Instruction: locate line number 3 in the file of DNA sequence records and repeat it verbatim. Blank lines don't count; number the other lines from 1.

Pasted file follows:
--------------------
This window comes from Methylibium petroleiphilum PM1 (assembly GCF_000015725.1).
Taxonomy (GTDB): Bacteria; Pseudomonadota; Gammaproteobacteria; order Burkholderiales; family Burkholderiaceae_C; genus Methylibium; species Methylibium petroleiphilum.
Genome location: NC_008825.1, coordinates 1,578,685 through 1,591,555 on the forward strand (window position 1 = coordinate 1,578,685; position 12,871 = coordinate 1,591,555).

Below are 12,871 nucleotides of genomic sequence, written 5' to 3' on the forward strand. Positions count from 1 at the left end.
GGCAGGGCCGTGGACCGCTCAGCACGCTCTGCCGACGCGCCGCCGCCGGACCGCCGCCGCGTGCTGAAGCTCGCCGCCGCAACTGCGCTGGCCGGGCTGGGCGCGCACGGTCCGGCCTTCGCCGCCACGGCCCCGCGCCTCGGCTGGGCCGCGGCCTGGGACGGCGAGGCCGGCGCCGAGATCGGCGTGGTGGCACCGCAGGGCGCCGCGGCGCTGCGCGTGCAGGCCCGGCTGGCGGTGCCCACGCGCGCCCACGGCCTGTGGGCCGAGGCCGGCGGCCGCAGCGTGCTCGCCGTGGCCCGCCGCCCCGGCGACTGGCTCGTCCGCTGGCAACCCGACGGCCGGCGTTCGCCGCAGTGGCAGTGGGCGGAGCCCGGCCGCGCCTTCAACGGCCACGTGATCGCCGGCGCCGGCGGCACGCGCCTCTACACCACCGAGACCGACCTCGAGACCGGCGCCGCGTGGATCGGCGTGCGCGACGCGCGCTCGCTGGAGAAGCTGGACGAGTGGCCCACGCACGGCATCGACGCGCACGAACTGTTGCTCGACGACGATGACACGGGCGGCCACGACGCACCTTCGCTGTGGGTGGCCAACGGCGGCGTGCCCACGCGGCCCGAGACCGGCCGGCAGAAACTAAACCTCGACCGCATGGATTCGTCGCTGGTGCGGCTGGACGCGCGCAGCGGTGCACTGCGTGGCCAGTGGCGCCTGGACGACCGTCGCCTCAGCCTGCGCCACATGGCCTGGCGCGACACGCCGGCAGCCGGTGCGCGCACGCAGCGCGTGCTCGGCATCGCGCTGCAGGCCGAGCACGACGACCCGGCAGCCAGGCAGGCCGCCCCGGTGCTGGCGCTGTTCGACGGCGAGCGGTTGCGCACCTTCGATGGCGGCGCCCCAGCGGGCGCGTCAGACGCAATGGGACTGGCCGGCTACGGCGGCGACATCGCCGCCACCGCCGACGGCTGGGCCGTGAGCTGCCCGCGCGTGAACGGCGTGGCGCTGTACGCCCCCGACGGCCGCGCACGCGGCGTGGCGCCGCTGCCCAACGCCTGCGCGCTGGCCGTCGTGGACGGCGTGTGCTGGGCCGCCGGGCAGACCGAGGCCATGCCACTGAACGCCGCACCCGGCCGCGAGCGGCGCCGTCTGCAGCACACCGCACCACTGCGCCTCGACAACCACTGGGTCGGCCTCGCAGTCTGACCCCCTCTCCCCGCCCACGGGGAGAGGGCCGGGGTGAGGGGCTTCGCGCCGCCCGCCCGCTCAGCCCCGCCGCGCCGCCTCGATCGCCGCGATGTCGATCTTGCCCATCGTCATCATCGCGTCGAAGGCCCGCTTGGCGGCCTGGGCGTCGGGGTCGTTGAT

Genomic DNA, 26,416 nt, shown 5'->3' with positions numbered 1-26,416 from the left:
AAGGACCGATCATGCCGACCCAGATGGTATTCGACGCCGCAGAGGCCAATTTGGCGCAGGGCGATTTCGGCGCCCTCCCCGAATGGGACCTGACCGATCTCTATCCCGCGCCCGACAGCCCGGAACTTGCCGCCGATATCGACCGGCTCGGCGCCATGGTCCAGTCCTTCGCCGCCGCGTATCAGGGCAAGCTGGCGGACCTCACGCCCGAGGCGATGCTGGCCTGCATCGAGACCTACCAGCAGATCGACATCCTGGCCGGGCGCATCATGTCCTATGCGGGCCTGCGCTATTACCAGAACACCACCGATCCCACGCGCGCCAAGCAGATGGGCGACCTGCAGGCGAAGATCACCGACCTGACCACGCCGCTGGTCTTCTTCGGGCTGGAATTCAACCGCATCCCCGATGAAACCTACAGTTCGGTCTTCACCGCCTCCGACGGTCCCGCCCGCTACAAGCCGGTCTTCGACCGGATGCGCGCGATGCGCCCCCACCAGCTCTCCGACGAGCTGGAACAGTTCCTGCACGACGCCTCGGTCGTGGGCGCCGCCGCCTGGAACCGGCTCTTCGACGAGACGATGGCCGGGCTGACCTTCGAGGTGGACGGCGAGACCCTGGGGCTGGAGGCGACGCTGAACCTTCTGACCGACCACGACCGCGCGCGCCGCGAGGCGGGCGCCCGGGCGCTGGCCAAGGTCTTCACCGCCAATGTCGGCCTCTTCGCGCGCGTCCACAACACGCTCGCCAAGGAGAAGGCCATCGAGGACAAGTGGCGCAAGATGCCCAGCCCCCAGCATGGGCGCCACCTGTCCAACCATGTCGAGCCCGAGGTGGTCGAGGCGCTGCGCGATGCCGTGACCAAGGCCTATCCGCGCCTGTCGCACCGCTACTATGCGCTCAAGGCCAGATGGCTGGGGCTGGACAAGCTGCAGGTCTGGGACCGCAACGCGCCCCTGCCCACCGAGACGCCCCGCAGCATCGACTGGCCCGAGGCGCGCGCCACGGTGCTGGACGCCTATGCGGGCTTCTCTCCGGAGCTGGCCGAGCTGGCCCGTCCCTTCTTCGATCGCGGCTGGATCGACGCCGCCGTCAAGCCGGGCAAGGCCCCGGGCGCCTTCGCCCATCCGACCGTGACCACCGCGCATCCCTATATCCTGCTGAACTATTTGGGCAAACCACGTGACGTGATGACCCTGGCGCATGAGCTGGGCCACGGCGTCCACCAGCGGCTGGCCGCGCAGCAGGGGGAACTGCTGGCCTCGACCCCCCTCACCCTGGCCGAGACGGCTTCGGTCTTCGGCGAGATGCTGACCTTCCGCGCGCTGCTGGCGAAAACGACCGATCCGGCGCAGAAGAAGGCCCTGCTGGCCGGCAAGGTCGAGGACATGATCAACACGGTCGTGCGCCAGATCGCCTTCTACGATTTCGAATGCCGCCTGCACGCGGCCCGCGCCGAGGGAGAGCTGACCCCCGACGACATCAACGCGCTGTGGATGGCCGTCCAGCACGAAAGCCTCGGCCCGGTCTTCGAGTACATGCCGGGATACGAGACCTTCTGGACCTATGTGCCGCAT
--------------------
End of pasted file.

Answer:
Genome location: NC_008825.1, coordinates 1,578,685 through 1,591,555 on the forward strand (window position 1 = coordinate 1,578,685; position 12,871 = coordinate 1,591,555).